The latter part of the journey from the entrance to Wiltshire was very rough and abounded with Jolts…and so it was with much relief that we left the Coach at Salisbury and hired two Horses for the road across the Avon to the Plain and Stone-henge. When we came to the edge of this sacred Place, we tethered our Horses to the Posts provided, and then, with the Sunne directly above us, walked over the short grass which continually cropt by the flocks of Sheep) seemed to spring us forward to the great Stones.  I stood back a little as Sir Chris. walked on, and I considered the Edifice with steadinesse; there was nothing here to break the Angles of Sight,  and as I gazed I opened my Mouth to cry out but my Cry was silent. I was struck by an exstatic Reverie in which all the surface of this place seemed to me Stone, and I became Stone as I joined the Earth which flew on like a Stone through the Firnament. And thus I stood till the Kaw of a Crow roused me; and yet even the call of the black Bird was an Occasion for Terrour, since it was not of this Time. I know not how long a Period I had traversed in my Mind, but Sir Chris. was still within my Sight when my eyes were cleared of Mist…

Then the Rain fell in great Drops, and we sheltered beneath the lintel of one great Stone as it turned from gray to blew and green with the Moisture. And when I leaned my Back against that Stone I felt in the Fabrick the Labour and Agonie of those who had erected it…’

That description of Stonehenge as it must have been in the eighteenth century would be pretty hard to beat.






Disappointing Reader Expectations and Pushkin’s ‘The Queen of Spades’

Queen of Spades images

Most books about successful novel writing emphasize that above everything, the writer who wants to sell well and avoid bad reviews must at all costs respect the  tropes of a genre, and particularly avoid ‘disappointing reader expectations’.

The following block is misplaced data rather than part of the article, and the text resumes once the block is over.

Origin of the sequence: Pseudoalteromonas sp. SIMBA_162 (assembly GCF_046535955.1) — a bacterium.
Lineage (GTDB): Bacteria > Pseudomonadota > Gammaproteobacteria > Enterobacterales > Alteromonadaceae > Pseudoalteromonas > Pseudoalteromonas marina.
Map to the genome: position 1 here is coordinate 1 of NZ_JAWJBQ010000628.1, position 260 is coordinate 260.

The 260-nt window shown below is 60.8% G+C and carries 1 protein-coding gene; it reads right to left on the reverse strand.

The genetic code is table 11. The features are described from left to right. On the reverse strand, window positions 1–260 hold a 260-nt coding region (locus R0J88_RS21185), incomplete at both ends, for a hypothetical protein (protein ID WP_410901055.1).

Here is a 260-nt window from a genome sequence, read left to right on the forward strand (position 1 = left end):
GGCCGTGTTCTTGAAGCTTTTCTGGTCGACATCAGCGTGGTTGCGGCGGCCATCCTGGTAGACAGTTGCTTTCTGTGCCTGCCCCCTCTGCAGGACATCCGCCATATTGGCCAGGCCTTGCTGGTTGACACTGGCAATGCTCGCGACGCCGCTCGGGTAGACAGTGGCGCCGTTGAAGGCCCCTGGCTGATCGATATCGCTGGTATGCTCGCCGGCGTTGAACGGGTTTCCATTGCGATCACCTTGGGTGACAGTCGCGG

In fact, Chris Fox in his well argued and generally witty book  ‘Write to Market’ emphasizes this to the point of going into the specifics of market research,  cover design and plot details including even the sex of a spaceship’s pilot.

Besides this, genres are not at all costs to be mixed. He gives some brisk advice in a chapter headed ‘Don’t Get Cute’, citing his own experience.

Market research had already told him that Super Heroes and Alien Conspiracy stories were popular around 2016, and he had the idea of combining features of his two favourite television series, ‘The X Files’ and ‘Heroes’. He joined the themes of alien conspiracy and superheroes in the first novel for a projected series called ‘Project Solaris’, ‘Hero Born’.  As both of these are popular sub genres of fantasy, he hoped to draw in readers of both and market a best seller (his first novel had in fact been a best seller, though he modestly ascribes this to a stroke of luck) .

He claims that as it turned out, ‘Hero Born’  failed to attract readers from both genres because the expectations of each group were different and even conflicting.  For instance, market research advised him that readers of superhero stories tend to be in their teens and indulging a fantasy of being suddenly special. By contrast, readers of alien conspiracy themes are interested in reading about uncovering a deeper truth, solving a mystery, and putting right an injustice. He argues that the two themes  of his novel clashed.

The result was, that his book sold hundreds rather than thousands of copies. His current fans loved it, but it attracted no new ones.

Write to Market

view here

For me, and for many other writers, selling in hundreds is fine – it is selling in dribs and drabs of a couple a month that is soul destroying.  Chris Fox however, aims to sell thousands in weeks, and disappointing reader expectations is not the way to do that.

All this made me think enviously of writers in previous ages, who may not have had the advantages of internet publishing, but who seemingly did not have to adhere to such rigid demands from readers.